We have carried out the largest meta-analysis of genome wide genotyped datasets for T1D to date. The replication of three loci using the stratification-free TDT with minimal Mendelian error clearly indicates that they are not false positives due to artifacts such as uncorrected systematic error from stratification or genotyping bias.
The most significantly associated SNP (rs539514, P
) resides in an intronic region of the LMO7
(LIM domain only 7) gene on 13q22. We investigated the associated region using LocusZoom 
and determined that it is the only gene residing within the block of linkage disequilibrium harboring the signal (Figure S3
). Regional plots showing P
-values, linkage disequilibrium, and recombination rate for all SNPs in are outlined in the Figures S2
encodes a protein that contains multiple domains, including a calponin homology domain, a PDZ domain and a LIM domain. There are multiple LMO7 isoforms already known but their full nature and the actual extent of different isoforms remains unclear 
. Mice with homozygous deletions of LMO7
display retinal, muscular, and growth retardation 
. Although the function of LMO7 doesn't clearly relate to the etiology of T1D, LMO7
is expressed in pancreatic islets and thus is a possible biological candidate at this locus 
; however it should be noted that the retinal, muscular development and islet patterns are a key element in Emery-Dreifuss Muscular Dystrophy, caused by mutations in LMO7 
, but bears very little similarity to T1D.
The second most significantly associated SNP (rs478222, P
) resides in an intronic region of the EFR3B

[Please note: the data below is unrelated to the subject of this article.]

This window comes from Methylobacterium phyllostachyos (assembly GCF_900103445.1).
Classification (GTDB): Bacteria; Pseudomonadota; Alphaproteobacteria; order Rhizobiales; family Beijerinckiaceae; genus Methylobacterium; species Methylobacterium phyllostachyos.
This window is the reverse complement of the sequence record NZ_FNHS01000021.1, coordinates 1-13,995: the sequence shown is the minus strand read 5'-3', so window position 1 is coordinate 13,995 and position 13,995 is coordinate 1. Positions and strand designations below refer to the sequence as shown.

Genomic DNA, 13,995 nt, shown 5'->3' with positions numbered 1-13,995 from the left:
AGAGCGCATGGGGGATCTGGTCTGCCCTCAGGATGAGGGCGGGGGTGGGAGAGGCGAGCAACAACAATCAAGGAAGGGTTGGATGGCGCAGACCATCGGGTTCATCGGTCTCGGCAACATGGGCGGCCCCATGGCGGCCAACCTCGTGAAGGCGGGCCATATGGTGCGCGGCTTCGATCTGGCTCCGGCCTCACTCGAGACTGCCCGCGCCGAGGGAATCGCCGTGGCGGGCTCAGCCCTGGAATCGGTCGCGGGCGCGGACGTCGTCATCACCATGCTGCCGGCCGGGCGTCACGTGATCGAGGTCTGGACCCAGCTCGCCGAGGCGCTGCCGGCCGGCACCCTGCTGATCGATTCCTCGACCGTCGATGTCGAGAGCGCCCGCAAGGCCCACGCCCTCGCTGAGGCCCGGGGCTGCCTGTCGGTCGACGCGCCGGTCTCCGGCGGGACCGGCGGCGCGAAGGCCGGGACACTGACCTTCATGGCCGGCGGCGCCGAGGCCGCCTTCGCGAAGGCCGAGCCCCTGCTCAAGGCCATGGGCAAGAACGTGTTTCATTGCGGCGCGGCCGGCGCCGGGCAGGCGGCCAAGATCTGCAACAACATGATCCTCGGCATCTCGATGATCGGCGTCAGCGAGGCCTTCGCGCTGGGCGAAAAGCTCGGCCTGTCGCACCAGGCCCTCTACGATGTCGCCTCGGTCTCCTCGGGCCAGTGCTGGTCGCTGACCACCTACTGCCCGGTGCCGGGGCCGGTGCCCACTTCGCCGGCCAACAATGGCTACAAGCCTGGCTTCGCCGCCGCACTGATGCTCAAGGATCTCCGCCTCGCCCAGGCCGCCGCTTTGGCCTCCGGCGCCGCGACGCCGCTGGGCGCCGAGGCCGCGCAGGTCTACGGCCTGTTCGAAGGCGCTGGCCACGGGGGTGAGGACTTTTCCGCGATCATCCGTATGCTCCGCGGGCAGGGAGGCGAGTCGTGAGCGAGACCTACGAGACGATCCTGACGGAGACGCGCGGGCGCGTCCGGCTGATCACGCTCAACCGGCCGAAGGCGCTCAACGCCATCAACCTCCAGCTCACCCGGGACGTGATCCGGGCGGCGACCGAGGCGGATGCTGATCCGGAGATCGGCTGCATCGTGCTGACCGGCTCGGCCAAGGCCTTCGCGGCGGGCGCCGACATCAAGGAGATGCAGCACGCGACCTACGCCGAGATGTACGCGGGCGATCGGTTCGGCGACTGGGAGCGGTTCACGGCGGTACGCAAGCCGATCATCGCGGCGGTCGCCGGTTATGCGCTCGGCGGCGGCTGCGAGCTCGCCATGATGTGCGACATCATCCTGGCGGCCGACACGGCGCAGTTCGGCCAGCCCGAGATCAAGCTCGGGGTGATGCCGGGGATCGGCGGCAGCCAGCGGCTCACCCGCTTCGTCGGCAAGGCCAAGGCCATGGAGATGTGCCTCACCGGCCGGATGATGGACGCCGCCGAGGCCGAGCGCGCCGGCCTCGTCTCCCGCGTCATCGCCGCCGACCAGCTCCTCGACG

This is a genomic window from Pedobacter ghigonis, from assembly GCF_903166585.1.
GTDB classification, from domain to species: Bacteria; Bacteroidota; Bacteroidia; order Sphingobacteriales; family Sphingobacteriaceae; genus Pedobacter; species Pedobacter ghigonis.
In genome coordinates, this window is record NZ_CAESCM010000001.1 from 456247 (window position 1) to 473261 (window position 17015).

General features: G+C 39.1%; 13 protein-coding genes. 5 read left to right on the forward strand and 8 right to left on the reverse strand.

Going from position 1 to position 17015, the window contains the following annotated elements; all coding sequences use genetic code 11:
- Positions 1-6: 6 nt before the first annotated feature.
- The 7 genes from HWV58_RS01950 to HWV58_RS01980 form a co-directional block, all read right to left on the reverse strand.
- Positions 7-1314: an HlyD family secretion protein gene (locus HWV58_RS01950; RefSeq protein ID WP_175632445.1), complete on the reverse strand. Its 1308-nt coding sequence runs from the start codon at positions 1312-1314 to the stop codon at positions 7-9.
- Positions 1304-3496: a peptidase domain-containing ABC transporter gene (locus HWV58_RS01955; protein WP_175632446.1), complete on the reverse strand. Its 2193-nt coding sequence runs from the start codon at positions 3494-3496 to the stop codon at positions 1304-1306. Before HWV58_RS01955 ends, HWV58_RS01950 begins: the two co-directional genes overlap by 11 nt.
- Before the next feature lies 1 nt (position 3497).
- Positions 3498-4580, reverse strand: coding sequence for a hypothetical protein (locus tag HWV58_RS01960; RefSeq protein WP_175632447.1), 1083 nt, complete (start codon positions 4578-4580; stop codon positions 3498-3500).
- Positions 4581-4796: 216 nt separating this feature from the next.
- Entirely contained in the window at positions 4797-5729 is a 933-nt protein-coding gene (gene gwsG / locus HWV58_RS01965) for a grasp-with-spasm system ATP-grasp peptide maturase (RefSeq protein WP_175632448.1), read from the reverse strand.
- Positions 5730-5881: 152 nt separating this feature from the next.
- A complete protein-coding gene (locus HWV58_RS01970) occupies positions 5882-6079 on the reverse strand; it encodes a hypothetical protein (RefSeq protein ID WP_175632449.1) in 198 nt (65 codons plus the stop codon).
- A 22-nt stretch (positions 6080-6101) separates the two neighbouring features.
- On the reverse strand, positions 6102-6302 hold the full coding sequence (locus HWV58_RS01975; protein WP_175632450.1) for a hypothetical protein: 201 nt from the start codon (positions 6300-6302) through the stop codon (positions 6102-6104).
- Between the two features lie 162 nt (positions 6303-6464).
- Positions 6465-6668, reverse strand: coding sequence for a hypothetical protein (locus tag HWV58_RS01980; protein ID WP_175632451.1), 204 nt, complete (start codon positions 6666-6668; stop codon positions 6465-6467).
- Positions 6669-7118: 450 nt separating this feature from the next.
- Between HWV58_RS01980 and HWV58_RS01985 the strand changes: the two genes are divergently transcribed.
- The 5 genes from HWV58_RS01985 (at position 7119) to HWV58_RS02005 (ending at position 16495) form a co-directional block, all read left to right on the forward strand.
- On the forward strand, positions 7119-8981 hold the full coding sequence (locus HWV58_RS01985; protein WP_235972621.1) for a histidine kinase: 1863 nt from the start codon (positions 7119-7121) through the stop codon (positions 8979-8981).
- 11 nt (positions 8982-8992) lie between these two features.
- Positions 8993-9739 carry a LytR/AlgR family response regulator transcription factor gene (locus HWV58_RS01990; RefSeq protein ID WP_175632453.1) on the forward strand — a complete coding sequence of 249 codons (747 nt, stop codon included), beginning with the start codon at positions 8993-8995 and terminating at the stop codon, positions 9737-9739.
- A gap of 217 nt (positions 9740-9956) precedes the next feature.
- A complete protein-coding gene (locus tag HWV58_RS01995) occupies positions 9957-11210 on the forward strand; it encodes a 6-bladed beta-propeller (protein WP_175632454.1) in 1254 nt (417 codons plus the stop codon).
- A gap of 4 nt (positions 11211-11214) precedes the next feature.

(protein EFR3 homolog B) gene on 2p23; however the region of linkage disequilibrium is approximately 800 kb and harbors additional multiple genes, including 3NCOA1, C2orf79, CENPO, ADCY3, DNAJC27, POMC
, and DNMT3A
. (Figure S2
). A previous meta-analysis of a subset of the data used in this current study found suggestive association with T1D in the same LD block with the independent SNP, rs2165738(r2
0.115), but did not achieve genome wide significance at that time (P
; however, we only found modest evidence of association with rs2165738 (P
) in our discovery cohort. There has also been association to inflammatory bowel disease 
and BMI 
reported at this locus, where in both cases the risk allele for increased height or BMI was protective for T1D risk.
The third most significantly associated SNP (rs924043, P
) lies in an intergenic region on 6q27, where the region of association is approximately 900 kb and harbors multiple genes including WDR27, C6orf120, PHF10, TCTE3, C6orf208, LOC154449, DLL1, FAM120B, PSMB1, TBP
). In addition, despite not reaching the bar for genome wide significance, we did observe evidence for association at three additional loci () containing the candidate genes LOC100128081
Of these, it is notable that TNFRSF11B
is a strongly associated locus with bone mineral density, also as a consequence of GWAS 
. In addition, the locus harboring LOC100128081
has also been reported in the context of a GWAS of SLE 
. Further work will be required to fully validate the role of these particular loci in the pathogenesis of T1D.
The Barrett et al
. meta-analysis was able to use British controls with British cases and American controls with American cases 
. We did not have the same control data to be able to make the same comparisons. In the case of the Affymetrix analysis, some American cases were analyzed with purely British controls and, in the case of the Illumina analysis, some British cases with purely American controls. As such, we were forced to make our corrections using eigenvectors as covariates in our analysis; this will have the effect of modestly weakening the level of significance for associations that vary in allele frequency between the cases and controls, as now the case and controls will both vary with the eigenvectors to some degree. This in effect will make our analysis overly conservative with estimating the true effect of a SNP, and in fact every SNP that had a P
-value less than 0.05 in the replication set did indeed have a greater effect than that which was estimated from the discovery set.
In summary, we provide convincing evidence for the existence of three additional loci associated with the T1D, adding to the repertoire of over 50 loci already demonstrated to be associated with the disease.